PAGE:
Love in black and white

Posted in Articles, Biography, History, Media Archive, Passing, United States on 2013-03-13 05:45Z by Steven

Love in black and white

Princeton Alumni Weekly

Lawrence Otis Graham ’83

Martha Sandweiss examines racial passing in America

Clarence King, a celebrated explorer, geologist, and surveyor in 19th-century America, chose to set that identity aside — and live as a working-class black man during a time of harsh racial segregation in the United States. He did it for love.

King moved back and forth between two sides of the color line: as the very public white, Newport-born, Yale-educated cartographer and researcher of the American West, and at other times as the strangely private man pretending to be a black Pullman train porter and itinerant steelworker (using the alias “James Todd”) who married an African-American woman. Martha Sandweiss, who joined Princeton’s history department this semester, explores King’s double life in her book Passing Strange: A Gilded Age Tale of Love and Deception Across the Color Line, published by Penguin Press in February.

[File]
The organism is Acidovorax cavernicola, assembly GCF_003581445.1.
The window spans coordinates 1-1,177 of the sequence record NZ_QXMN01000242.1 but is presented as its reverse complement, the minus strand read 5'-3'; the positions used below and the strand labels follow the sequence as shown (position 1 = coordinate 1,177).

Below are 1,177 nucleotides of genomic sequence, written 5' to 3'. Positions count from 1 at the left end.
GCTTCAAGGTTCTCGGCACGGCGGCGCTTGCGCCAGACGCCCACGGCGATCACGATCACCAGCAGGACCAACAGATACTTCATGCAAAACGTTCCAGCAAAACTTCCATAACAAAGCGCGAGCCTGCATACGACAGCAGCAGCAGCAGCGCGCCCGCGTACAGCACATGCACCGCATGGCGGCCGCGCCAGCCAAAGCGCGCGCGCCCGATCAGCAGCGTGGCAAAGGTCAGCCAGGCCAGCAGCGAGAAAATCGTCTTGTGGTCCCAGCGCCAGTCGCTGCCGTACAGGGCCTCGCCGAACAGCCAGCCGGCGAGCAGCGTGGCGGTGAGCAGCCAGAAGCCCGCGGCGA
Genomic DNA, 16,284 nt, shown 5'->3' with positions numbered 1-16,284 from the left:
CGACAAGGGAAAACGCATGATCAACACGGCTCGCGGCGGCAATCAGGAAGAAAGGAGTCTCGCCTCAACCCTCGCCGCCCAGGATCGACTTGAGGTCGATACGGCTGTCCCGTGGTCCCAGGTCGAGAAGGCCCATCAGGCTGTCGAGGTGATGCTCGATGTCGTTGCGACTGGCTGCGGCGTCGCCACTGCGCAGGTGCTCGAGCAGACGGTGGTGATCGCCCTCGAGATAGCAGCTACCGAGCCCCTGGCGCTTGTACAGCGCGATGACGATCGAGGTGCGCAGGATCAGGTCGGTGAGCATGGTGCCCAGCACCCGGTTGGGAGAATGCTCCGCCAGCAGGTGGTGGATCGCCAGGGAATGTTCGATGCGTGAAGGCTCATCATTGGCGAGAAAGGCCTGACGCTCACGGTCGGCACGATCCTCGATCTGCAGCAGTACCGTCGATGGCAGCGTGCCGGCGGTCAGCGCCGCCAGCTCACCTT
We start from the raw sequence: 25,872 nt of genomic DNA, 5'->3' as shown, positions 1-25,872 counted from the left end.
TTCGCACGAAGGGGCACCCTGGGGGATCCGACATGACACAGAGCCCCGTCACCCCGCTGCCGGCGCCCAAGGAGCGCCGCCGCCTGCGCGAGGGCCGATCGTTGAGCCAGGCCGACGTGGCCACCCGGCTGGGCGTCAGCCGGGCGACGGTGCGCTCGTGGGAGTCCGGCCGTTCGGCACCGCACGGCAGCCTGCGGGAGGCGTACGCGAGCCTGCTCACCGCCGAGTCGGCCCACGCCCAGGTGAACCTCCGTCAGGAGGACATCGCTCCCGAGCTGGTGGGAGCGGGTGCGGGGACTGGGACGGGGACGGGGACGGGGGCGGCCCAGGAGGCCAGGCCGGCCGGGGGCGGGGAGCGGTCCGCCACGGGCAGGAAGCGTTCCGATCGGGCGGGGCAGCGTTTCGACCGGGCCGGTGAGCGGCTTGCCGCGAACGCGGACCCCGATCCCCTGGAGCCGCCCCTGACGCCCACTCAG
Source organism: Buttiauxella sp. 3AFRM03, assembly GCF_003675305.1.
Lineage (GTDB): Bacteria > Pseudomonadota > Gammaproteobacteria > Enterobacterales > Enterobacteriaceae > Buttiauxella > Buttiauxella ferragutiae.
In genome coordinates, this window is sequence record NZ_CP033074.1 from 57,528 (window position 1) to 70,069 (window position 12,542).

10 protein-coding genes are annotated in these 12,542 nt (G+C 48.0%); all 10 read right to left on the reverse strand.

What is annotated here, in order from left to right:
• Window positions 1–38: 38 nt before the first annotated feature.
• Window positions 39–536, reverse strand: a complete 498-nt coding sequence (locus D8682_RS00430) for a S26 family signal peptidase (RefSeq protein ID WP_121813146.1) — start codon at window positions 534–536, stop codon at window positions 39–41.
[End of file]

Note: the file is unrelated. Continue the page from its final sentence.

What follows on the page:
“While racial passing was surely attempted by some light-skinned blacks who wanted to escape the economic disadvantages tied to black life at the time,” explains Sandweiss, “it was virtually unheard-of for whites to voluntarily choose to face social and economic discrimination and live as black people.” But after falling in love with a black nursemaid, Ada Copeland, in 1888, that is what Clarence King did for 13 years. His wife and their five children had no idea that he was, in fact, white, and that he was the famous Clarence King, until he confessed it on his deathbed in 1901…

Read the entire article here.

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